Wednesday, February 18, 2015

The Secret Deaths of CIA Operatives: A Fascinating History of Espionage ...

1 comment:

Tim Nolan said...

The Memorial Wall is a memorial at the Central Intelligence Agency headquarters in Langley, Virginia. It honors CIA employees who died in the line of service.

The Memorial Wall is located in the Original Headquarters Building lobby on the north wall. There are 111 stars carved into the white Alabama marble wall, each one representing an employee who died in the line of service. Paramilitary officers of the CIA's Special Activities Division comprise the majority of those memorialized.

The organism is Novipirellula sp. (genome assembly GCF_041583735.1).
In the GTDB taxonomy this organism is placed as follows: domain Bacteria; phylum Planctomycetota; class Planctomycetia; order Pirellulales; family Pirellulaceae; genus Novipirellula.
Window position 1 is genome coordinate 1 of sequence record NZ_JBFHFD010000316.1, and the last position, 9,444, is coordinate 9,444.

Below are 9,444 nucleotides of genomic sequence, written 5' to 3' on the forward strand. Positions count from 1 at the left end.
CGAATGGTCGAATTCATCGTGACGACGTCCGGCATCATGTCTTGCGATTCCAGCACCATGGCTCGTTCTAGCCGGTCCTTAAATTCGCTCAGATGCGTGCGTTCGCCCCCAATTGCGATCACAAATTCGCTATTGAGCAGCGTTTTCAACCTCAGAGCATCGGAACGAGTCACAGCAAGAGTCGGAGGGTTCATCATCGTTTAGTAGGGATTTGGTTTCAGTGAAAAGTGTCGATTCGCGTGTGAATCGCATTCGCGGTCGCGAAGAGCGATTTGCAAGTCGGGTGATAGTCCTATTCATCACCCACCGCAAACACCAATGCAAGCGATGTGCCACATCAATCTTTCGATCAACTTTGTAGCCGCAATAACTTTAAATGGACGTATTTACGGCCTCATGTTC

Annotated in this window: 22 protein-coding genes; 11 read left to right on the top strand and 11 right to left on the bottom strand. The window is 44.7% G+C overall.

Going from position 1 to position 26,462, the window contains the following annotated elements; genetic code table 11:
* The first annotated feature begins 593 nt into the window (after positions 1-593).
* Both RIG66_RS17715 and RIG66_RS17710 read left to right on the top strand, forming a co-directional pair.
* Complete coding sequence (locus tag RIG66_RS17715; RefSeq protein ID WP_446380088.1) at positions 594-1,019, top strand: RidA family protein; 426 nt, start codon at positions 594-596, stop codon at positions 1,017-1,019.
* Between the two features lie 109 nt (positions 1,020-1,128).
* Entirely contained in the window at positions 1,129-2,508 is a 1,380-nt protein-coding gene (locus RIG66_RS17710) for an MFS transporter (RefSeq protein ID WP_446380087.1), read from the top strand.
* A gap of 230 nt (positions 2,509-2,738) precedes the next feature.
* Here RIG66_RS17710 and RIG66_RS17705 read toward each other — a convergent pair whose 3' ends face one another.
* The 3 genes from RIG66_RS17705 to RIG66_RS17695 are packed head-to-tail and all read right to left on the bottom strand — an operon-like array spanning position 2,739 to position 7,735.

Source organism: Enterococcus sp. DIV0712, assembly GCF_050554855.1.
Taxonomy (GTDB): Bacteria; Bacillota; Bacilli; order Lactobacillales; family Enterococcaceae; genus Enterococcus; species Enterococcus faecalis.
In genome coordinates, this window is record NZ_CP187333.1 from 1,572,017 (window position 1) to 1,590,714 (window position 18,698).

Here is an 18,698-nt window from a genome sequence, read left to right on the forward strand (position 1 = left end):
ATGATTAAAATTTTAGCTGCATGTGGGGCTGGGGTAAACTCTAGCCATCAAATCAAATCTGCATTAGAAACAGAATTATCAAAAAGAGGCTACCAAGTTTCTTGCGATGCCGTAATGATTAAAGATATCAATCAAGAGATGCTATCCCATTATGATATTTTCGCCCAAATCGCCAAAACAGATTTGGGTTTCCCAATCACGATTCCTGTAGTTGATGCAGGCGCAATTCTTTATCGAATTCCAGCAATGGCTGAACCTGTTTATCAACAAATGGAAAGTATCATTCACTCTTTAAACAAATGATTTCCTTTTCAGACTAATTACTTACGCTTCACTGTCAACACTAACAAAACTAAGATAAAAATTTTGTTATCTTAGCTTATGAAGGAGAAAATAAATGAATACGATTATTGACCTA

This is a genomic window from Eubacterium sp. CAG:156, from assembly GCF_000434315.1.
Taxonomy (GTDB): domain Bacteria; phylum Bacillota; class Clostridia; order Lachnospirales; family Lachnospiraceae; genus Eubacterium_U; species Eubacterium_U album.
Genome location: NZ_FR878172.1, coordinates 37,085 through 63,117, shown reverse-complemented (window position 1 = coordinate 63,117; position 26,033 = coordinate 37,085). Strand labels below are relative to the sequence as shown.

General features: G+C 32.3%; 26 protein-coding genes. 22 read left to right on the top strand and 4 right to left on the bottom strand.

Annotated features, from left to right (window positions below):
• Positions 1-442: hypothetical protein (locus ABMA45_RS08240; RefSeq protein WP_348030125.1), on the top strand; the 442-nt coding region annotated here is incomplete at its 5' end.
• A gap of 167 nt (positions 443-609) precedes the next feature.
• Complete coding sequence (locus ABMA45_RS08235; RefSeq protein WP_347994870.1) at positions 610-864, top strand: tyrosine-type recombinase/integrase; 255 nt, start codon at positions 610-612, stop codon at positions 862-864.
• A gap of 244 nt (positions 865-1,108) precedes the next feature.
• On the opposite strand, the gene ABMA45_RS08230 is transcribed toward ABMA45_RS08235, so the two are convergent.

A black Moroccan goatskin-bound book, called the "Book of Honor," sits in a steel frame beneath the stars, its "slender case jutting out from the wall just below the field of stars," and is "framed in stainless steel and topped by an inch-thick plate of glass." Inside it shows the stars, arranged by year of death and, when possible, lists the names of employees who died in CIA service alongside them. The identities of the unnamed stars remain secret, even in death. In 1997, there were 70 stars, 29 of which had names. There were 79 stars in 2002, 83 in 2004, 90 in 2009, 107 in 2013, and 111 in 2014. 80 of the 111 entries in the book contain names, while the other employees are represented only by a gold star followed by a blank space. Douglas Mackiernan - The first CIA employee to be killed in the line of duty and the first star on the wall. Mackiernan had worked for the State Department in China since 1947. When the People's Republic of China was established at the end of the Chinese Civil War in 1949, the State Department ordered that the Tihwa (Ürümqi) consulate where Mackiernan was stationed as vice consul be closed, and personnel were to leave the country immediately. Mackiernan, however, was ordered to stay behind, destroy cryptographic equipment, monitor the situation, and aid anti-communist Nationalists. Mackiernan fled south toward India after most escape routes were cut off, along with Frank Bessac, an American Fulbright Scholar who was in Tihwa, and three White Russians. Although Mackiernan and his party survived the Taklamakan Desert and Himalayas, Mackiernan was shot by Tibetan border guards, probably because they mistook them as Communist infiltrators. Although Mackiernan's death was reported on the front cover of the New York Times at the time of his death and his name appears on a plaque in the State Department lobby, the CIA did not reveal his service, because he was operating under diplomatic cover. His star was acknowledged to family members in a secret memorial ceremony at the Wall in 2000 but remained officially undisclosed until 2006, when his name was placed into the CIA's Book of Honor.[11] Jerome P. Ginley - Killed in 1951, during a clandestine mission in East Germany along with Joseph Schussler, a US Army Intelligence Officer.